Appomattox native Debbie Dudley doesn’t see herself as a hero. To Dudley, she only did what she believed any person ought to do in a time of need: rise to the occasion.
Dudley, a home health care nurse, is no stranger to empathy that compels her to take action.
On Monday, May 20, at around 6:30 a.m., Dudley was driving home to Appomattox from a visit in Lynchburg.
She didn’t wake up that morning thinking she’d see a home on fire — let alone save someone’s life.
But as she was driving along the Concord Turnpike, Dudley noticed smoke coming from a house.
At first, she surmised that the homeowner was tackling yard work and burning rubbish.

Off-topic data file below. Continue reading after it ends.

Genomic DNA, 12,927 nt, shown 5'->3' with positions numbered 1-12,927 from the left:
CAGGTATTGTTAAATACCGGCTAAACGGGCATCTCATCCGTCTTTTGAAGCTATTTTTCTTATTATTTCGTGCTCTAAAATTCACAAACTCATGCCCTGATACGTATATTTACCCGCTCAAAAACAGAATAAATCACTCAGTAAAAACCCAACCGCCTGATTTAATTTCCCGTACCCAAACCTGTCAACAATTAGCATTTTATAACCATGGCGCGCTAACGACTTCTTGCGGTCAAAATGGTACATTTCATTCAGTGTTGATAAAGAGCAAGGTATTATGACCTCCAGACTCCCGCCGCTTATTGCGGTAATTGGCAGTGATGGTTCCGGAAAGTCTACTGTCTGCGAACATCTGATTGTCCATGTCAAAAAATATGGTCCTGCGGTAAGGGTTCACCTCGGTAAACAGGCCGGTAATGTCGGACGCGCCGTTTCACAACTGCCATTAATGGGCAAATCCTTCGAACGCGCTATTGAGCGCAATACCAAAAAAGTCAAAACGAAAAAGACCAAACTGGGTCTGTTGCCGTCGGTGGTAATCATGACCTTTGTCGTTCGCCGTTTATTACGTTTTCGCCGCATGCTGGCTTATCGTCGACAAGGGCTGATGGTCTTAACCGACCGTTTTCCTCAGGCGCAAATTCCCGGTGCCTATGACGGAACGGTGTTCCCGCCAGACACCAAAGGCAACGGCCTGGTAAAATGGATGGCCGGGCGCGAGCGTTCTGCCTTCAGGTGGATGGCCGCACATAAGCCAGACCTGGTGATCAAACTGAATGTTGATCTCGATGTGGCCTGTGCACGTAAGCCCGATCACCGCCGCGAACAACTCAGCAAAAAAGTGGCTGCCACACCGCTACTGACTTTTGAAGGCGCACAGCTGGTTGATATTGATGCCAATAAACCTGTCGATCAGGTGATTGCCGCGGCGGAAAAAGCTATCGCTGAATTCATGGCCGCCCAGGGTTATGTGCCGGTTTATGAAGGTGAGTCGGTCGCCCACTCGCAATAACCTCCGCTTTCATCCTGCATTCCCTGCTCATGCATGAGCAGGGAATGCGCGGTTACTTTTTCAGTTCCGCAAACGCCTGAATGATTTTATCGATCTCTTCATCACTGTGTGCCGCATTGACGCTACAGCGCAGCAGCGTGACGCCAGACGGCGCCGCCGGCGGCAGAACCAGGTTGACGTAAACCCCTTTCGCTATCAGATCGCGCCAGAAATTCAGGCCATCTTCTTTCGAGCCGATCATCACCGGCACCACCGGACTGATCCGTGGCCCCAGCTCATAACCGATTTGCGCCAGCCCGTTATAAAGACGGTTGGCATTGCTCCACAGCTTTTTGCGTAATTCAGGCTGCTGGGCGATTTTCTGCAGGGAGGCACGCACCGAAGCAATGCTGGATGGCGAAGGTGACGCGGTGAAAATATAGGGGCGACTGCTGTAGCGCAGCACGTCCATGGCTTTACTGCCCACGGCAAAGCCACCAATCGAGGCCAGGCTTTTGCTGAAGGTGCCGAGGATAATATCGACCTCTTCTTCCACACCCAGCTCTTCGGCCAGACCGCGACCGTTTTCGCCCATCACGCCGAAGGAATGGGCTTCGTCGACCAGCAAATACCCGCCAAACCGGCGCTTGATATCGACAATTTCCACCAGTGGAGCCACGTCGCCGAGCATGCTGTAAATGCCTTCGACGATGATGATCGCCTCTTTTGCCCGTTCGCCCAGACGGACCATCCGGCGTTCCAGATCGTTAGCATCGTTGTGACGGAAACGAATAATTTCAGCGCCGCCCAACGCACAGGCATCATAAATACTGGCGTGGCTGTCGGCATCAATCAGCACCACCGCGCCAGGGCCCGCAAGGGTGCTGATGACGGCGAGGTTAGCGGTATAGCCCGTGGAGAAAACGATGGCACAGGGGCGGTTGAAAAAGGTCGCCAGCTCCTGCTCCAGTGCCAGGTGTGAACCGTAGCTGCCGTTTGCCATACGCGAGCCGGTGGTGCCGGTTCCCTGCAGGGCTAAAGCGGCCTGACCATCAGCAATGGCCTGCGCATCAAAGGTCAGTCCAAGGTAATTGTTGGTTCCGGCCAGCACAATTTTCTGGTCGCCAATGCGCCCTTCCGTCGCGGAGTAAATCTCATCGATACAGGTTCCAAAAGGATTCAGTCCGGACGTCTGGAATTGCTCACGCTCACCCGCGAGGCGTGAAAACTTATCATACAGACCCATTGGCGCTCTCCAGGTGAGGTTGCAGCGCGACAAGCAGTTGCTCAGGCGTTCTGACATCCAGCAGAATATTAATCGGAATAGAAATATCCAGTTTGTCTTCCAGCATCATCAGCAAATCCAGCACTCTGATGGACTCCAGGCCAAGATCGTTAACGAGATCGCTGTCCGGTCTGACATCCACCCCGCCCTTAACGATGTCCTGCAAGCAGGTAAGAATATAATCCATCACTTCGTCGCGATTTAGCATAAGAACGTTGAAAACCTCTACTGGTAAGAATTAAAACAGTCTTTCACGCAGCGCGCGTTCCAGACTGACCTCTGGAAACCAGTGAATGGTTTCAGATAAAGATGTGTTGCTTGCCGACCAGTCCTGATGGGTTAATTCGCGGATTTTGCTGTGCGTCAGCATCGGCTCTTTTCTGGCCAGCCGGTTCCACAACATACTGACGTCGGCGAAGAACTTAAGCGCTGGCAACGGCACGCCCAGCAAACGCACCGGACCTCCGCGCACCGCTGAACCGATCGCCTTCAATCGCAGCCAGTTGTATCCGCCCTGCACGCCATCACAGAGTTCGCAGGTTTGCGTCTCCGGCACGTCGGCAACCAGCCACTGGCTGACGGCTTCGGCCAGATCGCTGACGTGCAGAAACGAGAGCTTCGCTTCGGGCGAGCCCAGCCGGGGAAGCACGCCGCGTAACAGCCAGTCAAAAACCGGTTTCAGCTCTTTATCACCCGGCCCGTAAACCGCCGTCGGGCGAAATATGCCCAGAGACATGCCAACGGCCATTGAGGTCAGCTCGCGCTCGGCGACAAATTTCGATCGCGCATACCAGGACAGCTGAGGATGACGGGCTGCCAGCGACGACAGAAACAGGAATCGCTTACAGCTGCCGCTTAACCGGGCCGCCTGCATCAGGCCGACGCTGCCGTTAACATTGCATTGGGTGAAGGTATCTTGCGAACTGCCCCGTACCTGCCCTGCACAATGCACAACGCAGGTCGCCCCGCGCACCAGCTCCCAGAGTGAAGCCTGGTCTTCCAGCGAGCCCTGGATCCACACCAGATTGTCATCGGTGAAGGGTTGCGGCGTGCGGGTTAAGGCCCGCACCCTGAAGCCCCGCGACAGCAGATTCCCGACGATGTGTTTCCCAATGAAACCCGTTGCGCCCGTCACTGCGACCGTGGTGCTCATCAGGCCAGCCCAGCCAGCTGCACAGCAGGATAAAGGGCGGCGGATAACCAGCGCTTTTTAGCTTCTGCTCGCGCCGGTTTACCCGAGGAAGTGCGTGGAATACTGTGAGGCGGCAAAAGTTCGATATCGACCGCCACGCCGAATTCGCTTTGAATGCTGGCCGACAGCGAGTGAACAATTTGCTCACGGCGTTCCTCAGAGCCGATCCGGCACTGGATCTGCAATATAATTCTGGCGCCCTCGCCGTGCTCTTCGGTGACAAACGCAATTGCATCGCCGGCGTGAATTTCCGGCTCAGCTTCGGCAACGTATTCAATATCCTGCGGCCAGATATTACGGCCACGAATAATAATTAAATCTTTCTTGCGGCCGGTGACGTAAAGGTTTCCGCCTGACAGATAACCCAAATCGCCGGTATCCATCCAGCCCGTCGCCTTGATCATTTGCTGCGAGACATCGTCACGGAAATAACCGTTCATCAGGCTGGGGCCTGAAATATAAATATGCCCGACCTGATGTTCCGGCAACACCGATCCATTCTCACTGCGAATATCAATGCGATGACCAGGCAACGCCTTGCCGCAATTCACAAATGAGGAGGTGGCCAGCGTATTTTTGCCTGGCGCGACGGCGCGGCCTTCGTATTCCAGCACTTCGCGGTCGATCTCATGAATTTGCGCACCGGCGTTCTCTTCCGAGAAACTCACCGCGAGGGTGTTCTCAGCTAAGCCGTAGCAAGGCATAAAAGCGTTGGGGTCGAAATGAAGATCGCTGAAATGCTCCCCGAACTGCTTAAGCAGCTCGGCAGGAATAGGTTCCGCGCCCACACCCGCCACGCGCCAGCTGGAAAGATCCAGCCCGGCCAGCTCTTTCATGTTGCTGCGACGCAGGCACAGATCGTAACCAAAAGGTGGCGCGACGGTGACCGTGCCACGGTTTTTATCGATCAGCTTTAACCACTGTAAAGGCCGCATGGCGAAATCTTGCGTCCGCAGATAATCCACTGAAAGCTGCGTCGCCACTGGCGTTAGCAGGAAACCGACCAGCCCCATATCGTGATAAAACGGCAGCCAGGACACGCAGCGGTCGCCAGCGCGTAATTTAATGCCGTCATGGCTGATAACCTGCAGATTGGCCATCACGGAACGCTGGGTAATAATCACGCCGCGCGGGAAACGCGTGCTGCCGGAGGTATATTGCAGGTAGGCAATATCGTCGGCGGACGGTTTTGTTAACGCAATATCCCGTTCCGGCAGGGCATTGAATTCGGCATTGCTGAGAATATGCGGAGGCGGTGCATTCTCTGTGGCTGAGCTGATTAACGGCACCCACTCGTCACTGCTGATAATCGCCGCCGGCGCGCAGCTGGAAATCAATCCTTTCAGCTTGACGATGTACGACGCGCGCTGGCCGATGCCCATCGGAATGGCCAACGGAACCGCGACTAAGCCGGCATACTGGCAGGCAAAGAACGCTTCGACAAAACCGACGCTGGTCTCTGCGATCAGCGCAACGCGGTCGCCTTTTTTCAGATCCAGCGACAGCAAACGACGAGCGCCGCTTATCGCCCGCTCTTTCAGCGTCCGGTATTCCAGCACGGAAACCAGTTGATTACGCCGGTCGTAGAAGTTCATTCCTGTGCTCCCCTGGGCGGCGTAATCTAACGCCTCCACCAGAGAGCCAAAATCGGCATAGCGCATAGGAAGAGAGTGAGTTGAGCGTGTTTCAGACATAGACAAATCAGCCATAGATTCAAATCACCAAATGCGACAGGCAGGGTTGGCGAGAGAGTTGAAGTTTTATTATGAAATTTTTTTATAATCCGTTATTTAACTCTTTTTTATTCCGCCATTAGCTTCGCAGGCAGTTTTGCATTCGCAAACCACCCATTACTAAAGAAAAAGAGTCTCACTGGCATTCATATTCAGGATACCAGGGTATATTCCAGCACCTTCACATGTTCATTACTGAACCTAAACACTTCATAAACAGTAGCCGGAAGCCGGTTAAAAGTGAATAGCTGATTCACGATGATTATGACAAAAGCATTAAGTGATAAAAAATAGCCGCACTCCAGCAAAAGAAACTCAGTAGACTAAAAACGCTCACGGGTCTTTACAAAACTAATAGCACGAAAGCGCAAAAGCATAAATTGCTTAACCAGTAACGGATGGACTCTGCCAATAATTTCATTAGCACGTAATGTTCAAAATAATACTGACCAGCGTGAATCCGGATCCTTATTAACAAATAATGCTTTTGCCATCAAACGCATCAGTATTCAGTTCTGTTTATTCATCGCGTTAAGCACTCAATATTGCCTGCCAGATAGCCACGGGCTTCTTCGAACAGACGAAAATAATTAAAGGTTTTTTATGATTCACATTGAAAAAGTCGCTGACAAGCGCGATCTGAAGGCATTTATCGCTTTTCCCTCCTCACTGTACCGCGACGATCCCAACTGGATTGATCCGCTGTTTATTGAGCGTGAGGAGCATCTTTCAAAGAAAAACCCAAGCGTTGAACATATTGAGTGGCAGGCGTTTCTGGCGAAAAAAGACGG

But her gut told her to turn around. Sure enough, the house was on fire.
Dudley said she looked over and noticed another driver on a cell phone.
“‘Are you calling 911,’ I asked. She said ‘yes.’ So I went over to the door and knocked and knocked and knocked,” said Dudley.
“A lot could have gone wrong,” said Dudley as she recounted the events surrounding her role that day.
It was early morning. Knocking furiously on someone’s door could have come across as a threat, Dudley said.
“What if he thought I was a robber — the way I was beating on his door? What if it would have been gas and tanks would have blowed up? But you know I don’t think about that when I’m trying to help someone. I just go forward,” said Dudley.
A groggy Ronald Hamler, who had been fast asleep and unaware of what was happening to his home, came to the door.
There’s more to this story in the current issue of the Times Virginian newspaper. Pick up a copy or view the full article in the e-edition version with a subscription.